Open source news roundup for April 15-28, 2017

A fully open source satellite, new resources from the Linux Foundation, and more news

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In this edition of our open source news roundup, we take a look at the first open source satellite, The Linux Foundation's new IoT-focused group, and more.

Open source news roundup for April 15-28, 2017

Launching the first open source satellite

Last week, the first open source satellite made its way into space. The Libre Space Foundation, the organization behind the satellite, is dedicated to developing libre space hardware.

The open source cube satellite, called UPSat, was sent to the International Space Station on the Orbital ATK launch. The satellite's chassis, firmware, and software are all open source and available on GitHub. The full article on Hackaday.com includes hints on how to track the satellite yourself with the open source SatNOGS ground station.

The Linux Foundation launches IoT-focused EdgeX Foundry

Security is the Achilles heel of the Internet of Things, according to Steven J. Vaughan-Nichols on ZDNet. The lack of common IoT development standards is part of this problem. This is why the Linux Foundation, along with 50 companies, has announced The EdgeX Foundry. The group will build a common open framework for IoT edge computing that will include an ecosystem of interoperable components.

"The initial work is already in place. Dell is seeding EdgeX Foundry with its early stage FUSE source code base under Apache 2.0. FUSE forms a layer that will sit between the many different messaging protocols used by today's sensor networks and the cloud and server layers."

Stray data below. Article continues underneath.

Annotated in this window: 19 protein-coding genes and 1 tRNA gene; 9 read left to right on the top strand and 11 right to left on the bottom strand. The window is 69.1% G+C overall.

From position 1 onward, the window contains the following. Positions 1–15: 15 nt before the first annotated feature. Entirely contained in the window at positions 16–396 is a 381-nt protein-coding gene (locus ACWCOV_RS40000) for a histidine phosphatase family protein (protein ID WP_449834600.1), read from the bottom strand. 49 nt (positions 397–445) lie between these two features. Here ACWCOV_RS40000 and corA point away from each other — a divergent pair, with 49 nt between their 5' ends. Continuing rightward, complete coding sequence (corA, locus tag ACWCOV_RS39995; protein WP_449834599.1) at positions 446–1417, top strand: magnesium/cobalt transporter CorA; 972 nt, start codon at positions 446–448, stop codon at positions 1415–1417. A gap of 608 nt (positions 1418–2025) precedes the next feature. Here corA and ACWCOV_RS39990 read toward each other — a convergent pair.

The goal of the EdgeX Foundry is the "simplification and standardization of Industrial IoT edge computing, while still allowing room for vendors to add their own value-add features."

The Linux Foundation and FSFE introduces new OSS resources

In an effort to simplify free and open-source software license identification and compliance, The Linux Foundation and Free Software Foundation Europe (FSFE) released multiple new resources. FSFE president Matthias Kirschner says the resources "[make] it easier for companies to rely on and develop free and open source software." The release includes:

  • Practical GPL Compliance: A guide for startups, small businesses, and engineers.
  • Cregit: A Linux Foundation project designed to provide insight into source code file changes and history.
  • FOSSology: An open source license compliance solution and toolkit.

In other news

Thanks, as always, to Opensource.com staff members and moderators for their help this week. Make sure to check out our event calendar to see what's happening next week in open source.

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About the author

Robin Muilwijk - Former Opensource.com and Open Organization moderator/ambassador. Robin writes and is active on social media to promote and advocate for open source in our businesses and lives.Follow him on Twitter @i_robin or on LinkedIn.